Jasmine August 13, 2014 at 3:06 pm

My son is almost 2 1/2 years old and still on his sippy cup, I never really liked the idea of children older than 2 on bottles or cups. I always said I wouldn’t let my child go on that long especially since I knew it affects speech. But he is very demanding. Any ideas or help on how to take him off of it?


Maryann Tomovich Jacobsen, MS, RD August 13, 2014 at 4:59 pm

You can just try to do it gradually. Start with one meal and move on from there. Maybe still allow it once a day and move to a straw cup?


Luisa Sandman January 5, 2016 at 7:46 am

What a fantastic idea! Praise the Lord for this website and I am so thankful for your advice. My 4 year old is so adamant on drinking her daily ovaltine in a sippy that she’s gone twice now without it. The gradual once a meal idea never occurred to me. Thanks so much. I’ll try this.


gaby janes August 24, 2014 at 11:15 pm

My daughter is almost three and she uses her sippy cup at night. I dont want her to use it anymore what can i do. Or what should i do so she wont use it anymore.


Ivana January 12, 2015 at 4:07 am

My son is 2 i just tell him no i dont like saying no but he gets over it after a couple of minutes and just falls asleep wakes up happy as the same loveable boy he was that previouse day and now he is fully potty trained


mary September 13, 2014 at 12:39 pm

is 5 an 9 years old to old for a sippy cup? I know a parent who is allowing this and dont think it is right.


mary September 13, 2014 at 12:40 pm

the same 5 and 9 year old are also still sleeping with bed rails what are your thoughts on that.


Jesi September 22, 2014 at 4:20 pm

I really hate to kill the vibe here, but this is really bad advice. A child shouldn’t even be on anything other than the boob until at least 9 months, and juice should NEVER be offered to a child. All juice is is sugar and it gives kids cavities; not to mention an early sweet tooth.

My daughter is 18 months and dislikes juice and prefers water. She also knows how to hold and drink from an adult cup on her own. We need to encourage longer breastfeeding and discourage juice of any kind (diluted or not). We’d have a much healthier generation of kids if we did.


Maryann Tomovich Jacobsen, MS, RD September 22, 2014 at 9:10 pm

Thanks for stopping by. Because this is an evidenced based blog, I just ask for research to support your claims.


Ivana January 12, 2015 at 4:10 am

Amen to that one jesi


Dianna September 10, 2015 at 6:52 pm

I’m sorry Jesi but not every womans “boob” as you so kindly put it, is able to provide milk for her baby. I have had 2 babies and I was devastated to not be able to breast feed either child. Not for lack of trying. I sat in the NICU for hours with tears pouring down my face as I tried and tried. I even tried pumping until my nipples were swollen and bleeding for only a few drops of milk. Even the lactation specialist made me feel guilty and like i was somehow a failure as a mother or less of a woman. No woman should be made to feel like this. Please please do not pass judgement on other mothers who do not breastfeed. You do not know their story. You dont know why they are not breastfeeding their precious baby. I would have given anything to have been given the opportunity to breastfeed my babies. BUT even though neither of my babies were breastfed, they are both thriving and doing amazing.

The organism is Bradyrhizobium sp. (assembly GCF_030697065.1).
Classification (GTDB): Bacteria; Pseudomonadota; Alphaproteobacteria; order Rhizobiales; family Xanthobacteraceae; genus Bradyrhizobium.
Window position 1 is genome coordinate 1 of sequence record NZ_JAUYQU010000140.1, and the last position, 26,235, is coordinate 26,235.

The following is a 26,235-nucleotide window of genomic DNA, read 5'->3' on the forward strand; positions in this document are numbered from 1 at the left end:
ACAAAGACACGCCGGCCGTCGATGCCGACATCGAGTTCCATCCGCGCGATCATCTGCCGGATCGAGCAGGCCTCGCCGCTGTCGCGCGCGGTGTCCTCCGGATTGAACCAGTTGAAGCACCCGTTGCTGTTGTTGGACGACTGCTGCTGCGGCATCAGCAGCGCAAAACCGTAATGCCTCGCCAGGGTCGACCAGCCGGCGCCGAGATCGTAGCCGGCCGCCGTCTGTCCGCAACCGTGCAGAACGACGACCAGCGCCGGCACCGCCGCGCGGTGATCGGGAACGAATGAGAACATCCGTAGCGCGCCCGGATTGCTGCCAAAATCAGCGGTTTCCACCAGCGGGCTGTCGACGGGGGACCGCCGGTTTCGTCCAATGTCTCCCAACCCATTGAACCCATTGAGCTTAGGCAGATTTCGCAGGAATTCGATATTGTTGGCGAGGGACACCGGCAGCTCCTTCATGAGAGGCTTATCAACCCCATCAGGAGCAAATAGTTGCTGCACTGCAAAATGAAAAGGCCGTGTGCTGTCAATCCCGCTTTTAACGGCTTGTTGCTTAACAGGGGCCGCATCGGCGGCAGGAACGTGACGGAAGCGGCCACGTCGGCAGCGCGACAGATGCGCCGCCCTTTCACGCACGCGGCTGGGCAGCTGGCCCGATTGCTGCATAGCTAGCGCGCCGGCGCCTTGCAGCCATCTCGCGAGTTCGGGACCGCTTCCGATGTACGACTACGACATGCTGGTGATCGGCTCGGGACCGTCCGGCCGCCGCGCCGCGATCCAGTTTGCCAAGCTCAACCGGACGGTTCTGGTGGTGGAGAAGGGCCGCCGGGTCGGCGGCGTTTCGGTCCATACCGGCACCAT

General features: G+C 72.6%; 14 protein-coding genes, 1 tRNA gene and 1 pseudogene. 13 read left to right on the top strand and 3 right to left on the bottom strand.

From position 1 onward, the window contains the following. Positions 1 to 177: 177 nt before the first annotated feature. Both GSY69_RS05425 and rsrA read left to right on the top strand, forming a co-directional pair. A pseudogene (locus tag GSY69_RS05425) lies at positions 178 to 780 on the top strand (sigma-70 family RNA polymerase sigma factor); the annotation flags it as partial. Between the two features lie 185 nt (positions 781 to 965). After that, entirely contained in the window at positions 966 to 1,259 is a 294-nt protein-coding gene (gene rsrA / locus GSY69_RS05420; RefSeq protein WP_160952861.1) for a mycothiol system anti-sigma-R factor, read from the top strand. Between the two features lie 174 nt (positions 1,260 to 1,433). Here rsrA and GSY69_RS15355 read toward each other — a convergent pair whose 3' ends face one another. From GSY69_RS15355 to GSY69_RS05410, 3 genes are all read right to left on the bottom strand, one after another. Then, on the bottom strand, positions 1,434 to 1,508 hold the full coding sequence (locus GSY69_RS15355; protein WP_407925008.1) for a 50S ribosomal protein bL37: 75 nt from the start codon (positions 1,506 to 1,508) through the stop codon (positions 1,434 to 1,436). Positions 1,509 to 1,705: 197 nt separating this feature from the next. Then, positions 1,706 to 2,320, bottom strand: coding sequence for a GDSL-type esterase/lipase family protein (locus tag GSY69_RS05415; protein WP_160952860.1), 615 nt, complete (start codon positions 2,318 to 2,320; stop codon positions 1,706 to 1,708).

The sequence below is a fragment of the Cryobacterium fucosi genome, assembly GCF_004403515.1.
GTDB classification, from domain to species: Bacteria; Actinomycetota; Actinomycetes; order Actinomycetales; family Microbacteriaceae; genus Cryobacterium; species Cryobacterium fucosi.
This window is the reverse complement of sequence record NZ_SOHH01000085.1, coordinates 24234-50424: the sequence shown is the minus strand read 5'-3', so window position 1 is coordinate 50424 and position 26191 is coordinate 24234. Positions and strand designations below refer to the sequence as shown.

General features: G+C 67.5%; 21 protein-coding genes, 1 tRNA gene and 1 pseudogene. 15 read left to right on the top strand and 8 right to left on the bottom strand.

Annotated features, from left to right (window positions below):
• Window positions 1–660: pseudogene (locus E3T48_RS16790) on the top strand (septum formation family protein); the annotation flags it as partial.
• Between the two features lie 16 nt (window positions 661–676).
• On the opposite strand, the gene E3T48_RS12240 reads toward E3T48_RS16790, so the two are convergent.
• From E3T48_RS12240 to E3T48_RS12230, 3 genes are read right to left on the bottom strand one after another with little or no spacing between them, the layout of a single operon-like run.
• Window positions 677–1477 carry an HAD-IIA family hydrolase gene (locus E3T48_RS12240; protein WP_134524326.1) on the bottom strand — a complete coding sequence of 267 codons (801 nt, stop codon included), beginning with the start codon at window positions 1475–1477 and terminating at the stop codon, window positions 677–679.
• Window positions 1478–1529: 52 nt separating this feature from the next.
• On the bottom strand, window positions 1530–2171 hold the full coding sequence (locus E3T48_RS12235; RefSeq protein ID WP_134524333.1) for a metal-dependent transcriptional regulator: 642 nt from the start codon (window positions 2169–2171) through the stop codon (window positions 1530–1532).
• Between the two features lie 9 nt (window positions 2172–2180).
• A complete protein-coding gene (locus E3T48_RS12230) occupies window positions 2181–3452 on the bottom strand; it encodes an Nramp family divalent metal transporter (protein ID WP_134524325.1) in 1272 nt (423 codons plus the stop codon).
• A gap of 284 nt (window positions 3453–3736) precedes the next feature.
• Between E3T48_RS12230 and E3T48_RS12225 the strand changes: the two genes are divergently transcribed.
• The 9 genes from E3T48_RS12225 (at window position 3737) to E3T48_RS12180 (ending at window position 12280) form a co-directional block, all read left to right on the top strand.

Nikki October 27, 2014 at 3:58 am

My niece is 5 yrs old and still using a sippy cup. My sister even alouds her to take it to bed. All she drinks is chocolate milk. Is this a bad thing for my 5 yr old niece?


Natasha December 26, 2014 at 7:55 am

We stopped my 14 month old cold turkey with the bottle about 6 days ago. He knows how to use a sippy cup but he will only drink water out of it, not milk. Because he hasn’t had much milk the past week I have giving him more baby yogurt to get his Vit D. The sippy cup I am using is the one they use at daycare. I didnt want to confuse him and try a different sippy cup. Do you think I should just try and use a regular cup instead of a sippy?? I know it is a learning curve, but I”m getting worried he is not getting what he needs nutritionally, any recommendations would be greatly appreciated.


Maryann Tomovich Jacobsen, MS, RD December 26, 2014 at 2:58 pm

Why don’t you try a cup with a straw in addition to trying with a regular cup? You could also gradually wean him off the bottle — still giving him one at night. There usually isn’t vitamin D in yogurt (unless fortified) so I would supplement with vitamin D. Even if he started drinking to cups of milk daily he wouldn’t get enough (600 IU recommended — 100IU per 1 cup milk).


Ivana January 12, 2015 at 4:33 am